Our world has been turned upside down since the coronavirus hit and families are adjusting to a brand new normal. But we are in this together and we will come out of it together. For now, there are a few things you can do that will help keep your fam...Read more
It seems everyone knows how you should parent your kids these days...except, maybe, for you. With so many voices shouting at you, who do you listen to? How do you know what works...and what doesn’t? Simple. You stick with tips that are backed by...Read more
Your bedroom should be your oasis. The place you go at the end of your day, sink in, and find refreshing rest. You might even find yourself counting down the minutes until you get to crawl under your duvet and lay your weary head on the pillow, finally free from your boss’s demands or scrubbing sticky toddler graffiti from the walls or re-grouting the bathtub.
But when you’re suffering from insomnia, that oasis can become a place of misery where you toss and turn for hours. You might even start to dread the walk down the hall to your room at the end of the night, knowing your cozy-looking bed with its designer pillows is just going to be a source of frustration.
If that sounds like you, there’s no need to worry.
Believe it or not, your bedroom environment can actually have a big impact on your ability to fall asleep, and with just a few simple tricks you can make it that peaceful oasis your mind and body need it to be.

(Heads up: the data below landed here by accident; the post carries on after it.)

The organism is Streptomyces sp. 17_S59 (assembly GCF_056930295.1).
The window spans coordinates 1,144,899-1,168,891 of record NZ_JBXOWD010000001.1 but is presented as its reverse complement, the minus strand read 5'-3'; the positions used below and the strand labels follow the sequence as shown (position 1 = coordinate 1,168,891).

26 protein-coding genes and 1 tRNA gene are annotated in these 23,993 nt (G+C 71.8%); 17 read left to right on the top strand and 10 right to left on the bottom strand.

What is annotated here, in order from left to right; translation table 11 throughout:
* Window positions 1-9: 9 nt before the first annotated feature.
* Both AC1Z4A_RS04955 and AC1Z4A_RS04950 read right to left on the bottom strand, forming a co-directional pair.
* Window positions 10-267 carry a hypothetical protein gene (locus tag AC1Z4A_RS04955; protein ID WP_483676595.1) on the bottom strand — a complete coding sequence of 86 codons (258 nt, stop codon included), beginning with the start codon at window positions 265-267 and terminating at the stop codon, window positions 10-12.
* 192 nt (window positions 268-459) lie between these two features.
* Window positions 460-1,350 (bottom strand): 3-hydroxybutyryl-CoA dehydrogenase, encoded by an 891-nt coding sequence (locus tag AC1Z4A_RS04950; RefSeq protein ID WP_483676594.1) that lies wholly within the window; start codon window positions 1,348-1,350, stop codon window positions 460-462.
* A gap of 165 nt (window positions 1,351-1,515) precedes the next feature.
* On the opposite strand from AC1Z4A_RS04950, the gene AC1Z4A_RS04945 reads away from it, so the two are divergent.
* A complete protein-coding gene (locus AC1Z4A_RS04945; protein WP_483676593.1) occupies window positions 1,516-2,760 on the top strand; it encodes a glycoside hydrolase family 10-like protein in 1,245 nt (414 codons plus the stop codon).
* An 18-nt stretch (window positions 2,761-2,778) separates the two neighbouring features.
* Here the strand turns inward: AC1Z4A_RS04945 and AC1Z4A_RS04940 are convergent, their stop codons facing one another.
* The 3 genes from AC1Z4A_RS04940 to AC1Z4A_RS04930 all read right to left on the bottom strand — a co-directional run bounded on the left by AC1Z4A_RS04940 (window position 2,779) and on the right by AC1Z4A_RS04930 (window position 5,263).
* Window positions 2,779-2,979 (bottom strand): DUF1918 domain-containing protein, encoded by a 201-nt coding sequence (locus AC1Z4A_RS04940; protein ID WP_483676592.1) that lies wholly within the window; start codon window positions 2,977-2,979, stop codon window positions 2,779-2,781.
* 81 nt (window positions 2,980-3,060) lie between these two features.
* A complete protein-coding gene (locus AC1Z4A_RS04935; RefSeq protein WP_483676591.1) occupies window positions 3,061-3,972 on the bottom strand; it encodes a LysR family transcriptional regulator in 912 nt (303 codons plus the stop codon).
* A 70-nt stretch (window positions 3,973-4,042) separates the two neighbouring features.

Remember that some types of light wreak havoc on our body’s ability to produce melatonin, the sleep hormone. Hunt down all offending sources of light and snuff them out. Be ruthless.
That little sliver where the moon seeps in beside your blinds? It’s got to go. That seashell nightlight your mom got you in Hawaii? Unplug it. Blinking lights from televisions, laptops or other electronic devices should be covered up.
Basically, you need to go into your room, turn off the lights and look around. If you see anything other than blackness, find the cause and deal with it.
One thing many insomniacs have in common is clock-watching…and it’s a terrible idea.
You know how it goes…you can’t fall asleep for what feels like hours, so you check your clock and see that yes indeed, it’s 2:00 a.m. Then you start the math. “If I fall asleep NOW, I will get five hours’ sleep, so I might not pass out with my breakfast pastry in my hand at the board meeting…” But then you don’t fall asleep right away, so you check again…and again…and again, each time getting more and more anxious.
If you have to set an alarm, set your phone and then turn it to silent and stuff it in a drawer. Do not open that drawer until the alarm goes off. Trust me, you will be saving yourself a lot of grief.
What does that have to do with sleeping well, you ask? Well, interestingly, there are studies that show that making your bed can make you feel less anxious about hopping into bed.
And check our this survey by Hunch.com: Out of 68,000 people who were asked about their bed-making habits, 71 percent of bed makers considered themselves happy, while 62 percent of non-bed-makers admitted to being unhappy. Hmm.
Bed makers were also more likely to like their jobs, exercise regularly and feel well rested, whereas non-bed-makers didn’t like their jobs, and tended to wake up tired. Seems like making your bed in the morning, which is only about a two-minute time investment, is probably worth it.
While none of these tricks are a magic wand that will make you an instantly good sleeper, they are three effective ways to battle insomnia. After all, the more steps you take to give your body the chance to slip off to sleep without anxiety and distractions, the more chance you have of kicking those sleepless nights forever.